The first of the intellectual beauties of the book of Job is that it is all concerned with this desire to know the actuality; the desire to know what is, and not merely what seems. If moderns were writing the book, we should probably find that Job and his comforters got on quite well together by the simple operation of referring their differences to what is called the temperament, saying that the comforters were by nature "optimists" and Job by nature a "pessimist." And they would be quite comfortable, as people can often be, for some time at least, by agreeing to say what is obviously untrue. For if the word "pessimist" means anything at all, then emphatically Job is not a pessimist. His case alone is sufficient to refute the modern absurdity of referring everything to physical temperament. Job does not in any sense look at life in a gloomy way. If wishing to be happy and being quite ready to be happy constitutes an optimist, Job is an optimist. He is a perplexed optimist; he is an exasperated optimist; he is an outraged and insulted optimist. He wishes the universe to justify itself, not because he wishes it be caught out, but because he really wishes it be justified. He demands an explanation from God, but he does not do it at all in the spirit in which [John] Hampden might demand an explanation from Charles I. He does it in the spirit in which a wife might demand an explanation from her husband whom she really respected. He remonstrates with his Maker because he is proud of his Maker. He even speaks of the Almighty as his enemy, but he never doubts, at the back of his mind, that his enemy has some kind of a case which he does not understand. In a fine and famous blasphemy he says, "Oh, that mine adversary had written a book!" (31:35). It never really occurs to him that it could possibly be a bad book. He is anxious to be convinced, that is, he thinks that God could convince him. In short, we may say again that if the word optimist means anything (which I doubt), Job is an optimist. He shakes the pillars of the world and strikes insanely at the heavens; he lashes the stars, but it is not to silence them; it is to make them speak.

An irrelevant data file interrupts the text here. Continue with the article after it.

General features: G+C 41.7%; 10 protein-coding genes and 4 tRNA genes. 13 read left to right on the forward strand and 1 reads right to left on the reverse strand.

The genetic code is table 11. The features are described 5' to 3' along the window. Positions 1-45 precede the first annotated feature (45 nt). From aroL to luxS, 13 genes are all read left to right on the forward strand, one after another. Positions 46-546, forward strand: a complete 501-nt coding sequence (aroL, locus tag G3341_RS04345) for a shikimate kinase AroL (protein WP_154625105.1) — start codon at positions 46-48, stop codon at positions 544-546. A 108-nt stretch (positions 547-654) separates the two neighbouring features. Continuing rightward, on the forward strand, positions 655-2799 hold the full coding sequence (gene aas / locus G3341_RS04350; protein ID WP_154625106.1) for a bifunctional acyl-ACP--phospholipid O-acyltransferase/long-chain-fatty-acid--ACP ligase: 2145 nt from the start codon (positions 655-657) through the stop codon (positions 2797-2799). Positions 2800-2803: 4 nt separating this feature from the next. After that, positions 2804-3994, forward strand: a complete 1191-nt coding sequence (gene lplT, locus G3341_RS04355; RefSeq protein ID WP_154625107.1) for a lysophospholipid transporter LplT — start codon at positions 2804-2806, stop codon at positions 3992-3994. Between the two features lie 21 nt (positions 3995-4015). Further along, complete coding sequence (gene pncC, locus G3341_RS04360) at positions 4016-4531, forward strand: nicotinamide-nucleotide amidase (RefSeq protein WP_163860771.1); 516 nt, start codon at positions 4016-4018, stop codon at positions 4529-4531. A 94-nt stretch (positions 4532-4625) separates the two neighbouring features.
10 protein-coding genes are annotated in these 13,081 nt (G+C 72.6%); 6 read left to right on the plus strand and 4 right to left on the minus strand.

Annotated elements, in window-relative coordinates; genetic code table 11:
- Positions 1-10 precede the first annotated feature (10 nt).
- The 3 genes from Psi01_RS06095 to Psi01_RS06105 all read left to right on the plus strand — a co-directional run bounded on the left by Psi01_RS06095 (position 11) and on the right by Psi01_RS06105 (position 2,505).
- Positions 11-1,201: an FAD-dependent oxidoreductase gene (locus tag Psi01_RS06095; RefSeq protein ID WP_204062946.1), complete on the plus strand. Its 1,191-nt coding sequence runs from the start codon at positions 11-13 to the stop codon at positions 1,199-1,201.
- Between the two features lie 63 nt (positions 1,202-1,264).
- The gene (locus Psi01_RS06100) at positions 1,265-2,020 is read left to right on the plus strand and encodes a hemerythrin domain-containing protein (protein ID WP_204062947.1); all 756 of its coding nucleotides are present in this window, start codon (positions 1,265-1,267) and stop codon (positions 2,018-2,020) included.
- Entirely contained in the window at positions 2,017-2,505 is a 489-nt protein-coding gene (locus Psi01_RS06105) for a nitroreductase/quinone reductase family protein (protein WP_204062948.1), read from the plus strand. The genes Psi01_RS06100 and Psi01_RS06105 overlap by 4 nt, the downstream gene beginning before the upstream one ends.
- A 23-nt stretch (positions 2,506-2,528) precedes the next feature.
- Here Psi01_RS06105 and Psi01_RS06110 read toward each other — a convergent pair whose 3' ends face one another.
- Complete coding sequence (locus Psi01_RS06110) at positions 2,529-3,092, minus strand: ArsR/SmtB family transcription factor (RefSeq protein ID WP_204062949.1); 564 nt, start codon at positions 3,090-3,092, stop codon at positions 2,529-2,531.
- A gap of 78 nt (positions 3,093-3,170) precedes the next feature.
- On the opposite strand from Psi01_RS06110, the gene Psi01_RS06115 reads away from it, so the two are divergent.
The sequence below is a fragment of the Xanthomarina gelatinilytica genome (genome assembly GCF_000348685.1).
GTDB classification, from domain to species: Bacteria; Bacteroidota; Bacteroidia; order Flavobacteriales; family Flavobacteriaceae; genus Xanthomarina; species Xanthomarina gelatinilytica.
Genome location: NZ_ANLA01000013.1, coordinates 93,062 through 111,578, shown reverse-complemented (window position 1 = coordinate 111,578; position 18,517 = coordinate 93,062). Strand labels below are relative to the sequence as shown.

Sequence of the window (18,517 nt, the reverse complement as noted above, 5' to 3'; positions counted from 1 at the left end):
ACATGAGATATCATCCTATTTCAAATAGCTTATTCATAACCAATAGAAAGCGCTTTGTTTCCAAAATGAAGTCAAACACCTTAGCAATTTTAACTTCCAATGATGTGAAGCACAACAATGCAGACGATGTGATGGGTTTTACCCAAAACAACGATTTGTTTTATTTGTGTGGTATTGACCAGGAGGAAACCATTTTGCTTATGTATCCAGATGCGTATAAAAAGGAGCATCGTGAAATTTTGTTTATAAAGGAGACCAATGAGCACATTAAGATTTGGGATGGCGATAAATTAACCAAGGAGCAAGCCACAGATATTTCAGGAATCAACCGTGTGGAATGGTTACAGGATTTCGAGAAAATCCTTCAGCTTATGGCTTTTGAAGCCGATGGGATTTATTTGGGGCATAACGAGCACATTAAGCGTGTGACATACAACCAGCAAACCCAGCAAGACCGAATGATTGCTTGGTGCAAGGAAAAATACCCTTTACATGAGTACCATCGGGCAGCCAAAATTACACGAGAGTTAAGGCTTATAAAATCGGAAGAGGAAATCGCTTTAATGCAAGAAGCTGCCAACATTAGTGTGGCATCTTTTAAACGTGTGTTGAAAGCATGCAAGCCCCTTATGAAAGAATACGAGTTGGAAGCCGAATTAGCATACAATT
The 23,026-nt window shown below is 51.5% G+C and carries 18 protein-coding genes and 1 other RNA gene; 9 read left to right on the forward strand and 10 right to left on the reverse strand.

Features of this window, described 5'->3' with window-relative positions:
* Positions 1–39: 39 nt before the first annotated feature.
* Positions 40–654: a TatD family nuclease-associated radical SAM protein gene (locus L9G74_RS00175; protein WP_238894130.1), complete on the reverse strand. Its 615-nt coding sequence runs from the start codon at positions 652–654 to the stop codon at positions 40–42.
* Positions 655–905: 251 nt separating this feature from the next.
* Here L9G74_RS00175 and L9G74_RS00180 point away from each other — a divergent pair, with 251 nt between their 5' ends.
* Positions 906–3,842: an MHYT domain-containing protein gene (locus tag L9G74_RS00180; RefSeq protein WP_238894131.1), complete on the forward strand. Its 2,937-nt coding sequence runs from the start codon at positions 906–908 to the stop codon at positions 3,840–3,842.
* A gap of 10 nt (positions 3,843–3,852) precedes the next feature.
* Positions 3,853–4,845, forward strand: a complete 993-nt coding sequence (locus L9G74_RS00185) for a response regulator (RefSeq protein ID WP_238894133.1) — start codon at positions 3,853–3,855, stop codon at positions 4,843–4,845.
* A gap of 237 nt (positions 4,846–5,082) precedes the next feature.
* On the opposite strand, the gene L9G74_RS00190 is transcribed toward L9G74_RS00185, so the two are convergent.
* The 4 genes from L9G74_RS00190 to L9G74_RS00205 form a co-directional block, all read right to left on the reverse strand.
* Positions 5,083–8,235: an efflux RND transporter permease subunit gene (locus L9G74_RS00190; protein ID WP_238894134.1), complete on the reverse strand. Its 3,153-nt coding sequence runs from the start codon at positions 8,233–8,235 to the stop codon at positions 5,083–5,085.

In the same way we may speak of the official optimists, the comforters of Job. Again, if the word pessimist means anything (which I doubt), the comforters of Job may be called pessimists rather than optimists. All that they really believe is not that God is good but that God is so strong that it is much more judicious to call Him good. It would be the exaggeration of censure to call them evolutionists; but they have something of the vital error of the evolutionary optimist. They will keep on saying that everything in the universe fits into everything else; as if there were anything comforting about a number of nasty things all fitting into each other. We shall see later how God in the great climax of the poem turns this particular argument altogether upside down.
When, at the end of the poem, God enters (somewhat abruptly), is struck the sudden and splendid note which makes the thing as great as it is. All the human beings through the story, and Job especially, have been asking questions of God. A more trivial poet would have made God enter in some sense or other in order to answer the questions. By a touch truly to be called inspired, when God enters, it is to ask a number more question on His own account. In this drama of skepticism God Himself takes up the role of skeptic. He does what all the great voices defending religion have always done. He does, for instance, what Socrates did. He turns rationalism against itself. He seems to say that if it comes to asking questions, He can ask some question which will fling down and flatten out all conceivable human questioners. The poet by an exquisite intuition has made God ironically accept a kind of controversial equality with His accusers. He is willing to regard it as if it were a fair intellectual duel: "Gird up now thy loins like man; for I will demand of thee, and answer thou me" (38:3). The everlasting adopts an enormous and sardonic humility. He is quite willing to be prosecuted. He only asks for the right which every prosecuted person possesses; he asks to be allowed to cross-examine the witness for the prosecution. And He carries yet further the corrections of the legal parallel. For the first question, essentially speaking, which He asks of Job is the question that any criminal accused by Job would be most entitled to ask. He asks Job who he is. And Job, being a man of candid intellect, takes a little time to consider, and comes to the conclusion that he does not know.